Wednesday, October 25, 2006

The Loyalty of Children

Often I like to remind myself that my kids aren't going to be this age forever - when you are their hero, their inspiration, their role model. They will try to get what they want all the time, but deep down they have a love for you that can't be denied. It's unconditional and pure. It's uncluttered and simple.

Right now my wife is going through a really tough time, and her daughter seems to be having the time of her life. My wife spent a lot of last night hiding her tears, feeling the tremendous weight on her chest, alternating between sadness and anger. Frustration and hopelessness. And JL? Well, she was yukking it up with her boyfriend. Making jokes at our expense. And even today, just glancing on her blog, she has a pretty sprightly attitude about the whole thing. She doesn't care about what she's putting her mother through, and she sure as hell doesn't know what's in store for her.

JL thinks that going to Bellingham will solve all her problems. She thinks loving someone enough will make everything go away, and that love is forever, and it conquers all. Anyone with anything more than an ounce of intelligence will beg to differ. True love requires a lot of work. It requires respect, it requires communication, and it requires real friendship. Not poetry or false promises. Not lies and excuses. Real love isn't easy. It's a lot of hard work. But she's sold on that idea, so she'll have to find out the hard way.

The lies she uses to build her fantasy world will collapse on her, because they are what they are - fibs. Excuses. She says Bellingham is where her dad is. Her friends are. Her future is. Her sister is. While all that has some degree of truth, the real truth is much more selfish, more conceited. It's where her boyfriend is. Or at least what she wants her boyfriend to be. She's always maintained a rather distorted sense of optimism to their relationship, one that consists of pretending to be someone else, or to tolerate the other as long as they can.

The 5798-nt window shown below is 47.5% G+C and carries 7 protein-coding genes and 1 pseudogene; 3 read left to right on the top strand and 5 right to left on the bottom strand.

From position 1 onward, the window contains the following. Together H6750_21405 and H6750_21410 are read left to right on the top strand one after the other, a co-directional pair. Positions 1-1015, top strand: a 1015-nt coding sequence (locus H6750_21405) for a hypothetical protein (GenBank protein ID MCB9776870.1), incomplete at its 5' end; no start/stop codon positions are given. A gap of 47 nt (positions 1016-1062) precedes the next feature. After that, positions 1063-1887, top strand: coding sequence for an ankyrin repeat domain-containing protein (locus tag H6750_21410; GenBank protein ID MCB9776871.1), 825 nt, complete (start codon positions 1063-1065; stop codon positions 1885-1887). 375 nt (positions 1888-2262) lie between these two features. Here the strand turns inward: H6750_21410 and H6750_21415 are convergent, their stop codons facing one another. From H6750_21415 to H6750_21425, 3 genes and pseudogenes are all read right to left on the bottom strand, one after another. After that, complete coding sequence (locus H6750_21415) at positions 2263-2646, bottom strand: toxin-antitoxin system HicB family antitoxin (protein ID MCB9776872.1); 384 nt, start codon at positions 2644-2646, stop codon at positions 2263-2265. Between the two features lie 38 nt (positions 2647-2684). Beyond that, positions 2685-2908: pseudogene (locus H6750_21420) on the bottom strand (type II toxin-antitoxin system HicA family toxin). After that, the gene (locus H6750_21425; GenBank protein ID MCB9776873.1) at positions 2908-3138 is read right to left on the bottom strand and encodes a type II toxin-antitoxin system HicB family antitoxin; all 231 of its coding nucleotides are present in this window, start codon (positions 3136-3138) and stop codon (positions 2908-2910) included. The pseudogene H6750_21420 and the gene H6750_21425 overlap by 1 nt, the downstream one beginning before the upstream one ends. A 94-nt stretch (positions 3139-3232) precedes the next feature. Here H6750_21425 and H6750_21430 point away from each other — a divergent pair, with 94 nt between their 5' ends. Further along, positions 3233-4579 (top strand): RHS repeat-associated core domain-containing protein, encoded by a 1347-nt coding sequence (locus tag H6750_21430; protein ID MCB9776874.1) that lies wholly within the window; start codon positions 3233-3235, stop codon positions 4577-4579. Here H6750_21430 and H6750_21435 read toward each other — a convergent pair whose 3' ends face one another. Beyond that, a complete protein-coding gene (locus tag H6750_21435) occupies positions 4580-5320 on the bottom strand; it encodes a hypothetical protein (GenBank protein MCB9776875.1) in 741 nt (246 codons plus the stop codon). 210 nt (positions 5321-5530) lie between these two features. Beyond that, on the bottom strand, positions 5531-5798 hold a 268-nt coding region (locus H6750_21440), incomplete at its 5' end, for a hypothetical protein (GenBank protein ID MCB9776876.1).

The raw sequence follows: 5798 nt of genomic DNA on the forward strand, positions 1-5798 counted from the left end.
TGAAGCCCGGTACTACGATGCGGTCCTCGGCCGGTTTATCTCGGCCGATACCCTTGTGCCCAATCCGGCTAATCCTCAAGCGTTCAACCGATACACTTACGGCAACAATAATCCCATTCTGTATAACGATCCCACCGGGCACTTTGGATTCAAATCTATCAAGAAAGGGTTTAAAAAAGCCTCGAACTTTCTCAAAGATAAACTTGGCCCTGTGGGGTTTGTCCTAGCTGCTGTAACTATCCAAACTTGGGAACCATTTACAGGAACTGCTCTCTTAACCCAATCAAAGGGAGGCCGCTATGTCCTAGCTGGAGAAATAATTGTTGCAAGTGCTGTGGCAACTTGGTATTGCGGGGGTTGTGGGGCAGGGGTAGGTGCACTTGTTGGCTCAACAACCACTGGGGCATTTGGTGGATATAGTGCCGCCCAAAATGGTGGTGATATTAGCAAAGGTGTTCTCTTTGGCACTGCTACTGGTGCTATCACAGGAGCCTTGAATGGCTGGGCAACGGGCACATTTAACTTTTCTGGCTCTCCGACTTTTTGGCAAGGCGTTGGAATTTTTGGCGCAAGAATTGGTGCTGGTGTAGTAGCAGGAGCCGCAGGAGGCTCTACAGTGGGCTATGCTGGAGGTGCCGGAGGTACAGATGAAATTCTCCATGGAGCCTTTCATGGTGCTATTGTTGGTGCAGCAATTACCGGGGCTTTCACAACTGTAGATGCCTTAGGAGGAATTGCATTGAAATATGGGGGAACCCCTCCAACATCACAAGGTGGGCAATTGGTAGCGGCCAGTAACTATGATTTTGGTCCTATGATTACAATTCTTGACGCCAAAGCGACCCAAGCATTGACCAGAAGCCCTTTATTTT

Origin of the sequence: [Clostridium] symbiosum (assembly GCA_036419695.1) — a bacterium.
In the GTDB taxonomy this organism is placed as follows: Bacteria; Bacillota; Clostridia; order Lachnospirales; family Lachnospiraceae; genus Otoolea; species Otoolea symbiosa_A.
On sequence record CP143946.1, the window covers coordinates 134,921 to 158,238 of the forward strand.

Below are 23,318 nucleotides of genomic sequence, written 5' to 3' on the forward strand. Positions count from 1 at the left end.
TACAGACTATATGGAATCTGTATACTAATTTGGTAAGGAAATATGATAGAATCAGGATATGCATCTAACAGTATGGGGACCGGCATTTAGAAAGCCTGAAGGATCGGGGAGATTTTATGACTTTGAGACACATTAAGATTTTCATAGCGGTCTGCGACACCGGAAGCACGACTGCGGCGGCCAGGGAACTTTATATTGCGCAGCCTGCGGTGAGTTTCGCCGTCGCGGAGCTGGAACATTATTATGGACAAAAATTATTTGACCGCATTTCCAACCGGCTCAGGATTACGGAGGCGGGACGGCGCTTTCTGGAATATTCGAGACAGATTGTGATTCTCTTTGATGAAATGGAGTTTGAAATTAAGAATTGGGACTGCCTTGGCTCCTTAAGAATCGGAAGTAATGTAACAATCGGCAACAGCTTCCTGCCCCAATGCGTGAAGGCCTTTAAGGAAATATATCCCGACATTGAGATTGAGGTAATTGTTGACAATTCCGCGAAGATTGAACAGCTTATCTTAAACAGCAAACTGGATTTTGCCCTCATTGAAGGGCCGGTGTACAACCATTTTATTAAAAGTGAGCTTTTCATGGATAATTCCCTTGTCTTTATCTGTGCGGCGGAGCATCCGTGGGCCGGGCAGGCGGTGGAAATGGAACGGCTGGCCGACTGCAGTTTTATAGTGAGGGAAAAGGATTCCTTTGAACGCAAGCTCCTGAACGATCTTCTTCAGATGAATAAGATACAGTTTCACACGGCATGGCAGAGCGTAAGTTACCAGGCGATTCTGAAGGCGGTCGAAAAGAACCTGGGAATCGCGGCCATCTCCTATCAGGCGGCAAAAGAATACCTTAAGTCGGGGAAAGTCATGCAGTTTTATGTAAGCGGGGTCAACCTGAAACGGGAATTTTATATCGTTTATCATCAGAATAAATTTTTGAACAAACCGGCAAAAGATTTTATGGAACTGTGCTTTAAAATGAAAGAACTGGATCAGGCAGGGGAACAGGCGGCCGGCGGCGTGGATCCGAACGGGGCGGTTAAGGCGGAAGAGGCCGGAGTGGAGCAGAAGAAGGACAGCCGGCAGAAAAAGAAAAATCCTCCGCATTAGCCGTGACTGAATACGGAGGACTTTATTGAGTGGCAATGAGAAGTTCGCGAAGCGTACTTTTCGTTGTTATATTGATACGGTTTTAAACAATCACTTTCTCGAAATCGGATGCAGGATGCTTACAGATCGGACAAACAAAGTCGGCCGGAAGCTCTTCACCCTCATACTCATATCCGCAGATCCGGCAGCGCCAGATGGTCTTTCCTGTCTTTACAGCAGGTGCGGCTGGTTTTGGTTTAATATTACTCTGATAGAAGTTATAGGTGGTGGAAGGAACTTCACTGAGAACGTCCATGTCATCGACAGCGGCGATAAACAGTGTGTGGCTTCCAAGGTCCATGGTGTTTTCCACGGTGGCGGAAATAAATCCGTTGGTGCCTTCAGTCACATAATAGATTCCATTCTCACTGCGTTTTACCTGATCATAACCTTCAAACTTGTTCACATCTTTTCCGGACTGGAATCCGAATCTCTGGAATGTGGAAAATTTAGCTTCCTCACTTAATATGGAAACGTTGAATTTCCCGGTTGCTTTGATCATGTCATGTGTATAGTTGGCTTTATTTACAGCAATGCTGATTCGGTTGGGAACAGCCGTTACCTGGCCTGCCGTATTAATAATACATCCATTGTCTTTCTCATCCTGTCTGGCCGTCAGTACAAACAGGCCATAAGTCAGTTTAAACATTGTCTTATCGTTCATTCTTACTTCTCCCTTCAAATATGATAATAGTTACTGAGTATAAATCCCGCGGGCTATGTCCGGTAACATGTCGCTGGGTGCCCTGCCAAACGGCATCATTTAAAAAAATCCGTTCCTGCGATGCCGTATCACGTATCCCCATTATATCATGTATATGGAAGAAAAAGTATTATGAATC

She's already chosen the wrong path at the crossroads, and now it's almost entirely up to herself to choose to turn around and head back where she came from, or to look for an alternate route. There's no one to guide her anymore, to yell at her that she's going the wrong way. The wolves on her current path want the same thing as she does - whatever's beneficial for oneself. They want her for different reasons - one wants a roomate and a surrogate wife, to take care of him and help bring in extra income so that she can help with rent, as well as act as a collateral to get child support. The other wants her for something more primal. Something that will not last. It will either get boring, or youth will give way to age and her body will change. It's like a 9 year old dating a 13 year old. Their maturity is made up of playing house, and romantic ideas that never materialize into real emotion.

Personally, I'd really want to move past this, because it's been nothing but destructive to our lives. The kids are not getting our attention, and the bratty teenager doesn't care that she's hurting anyone. All she cares about is her gratification. Our best wish for her may be that she doesn't have anyone treat her the same way she's been treating us.

One life is ending. The other, well one will have to wait and see. It saddens me to think that she'll never finish high school. To conquer that last part of school that would make it possible to eek by in this quasi-modern world. I wish there was somthing I could do or say that would help. The best I can come up with is that M and I will be here. Always. It might not be much, but it could be all that you need right now. I do wish her the best and hope the fall if any won't be too hard.
She is technically "finishing" high school up in Bellingham, but given her track record, having failed all but one class last year, it's difficult to imagine her doing anything different. I hope that she proves my wife and I wrong and finishes high school.

Thank you guys for offering to be there. We'll pass it on to her.

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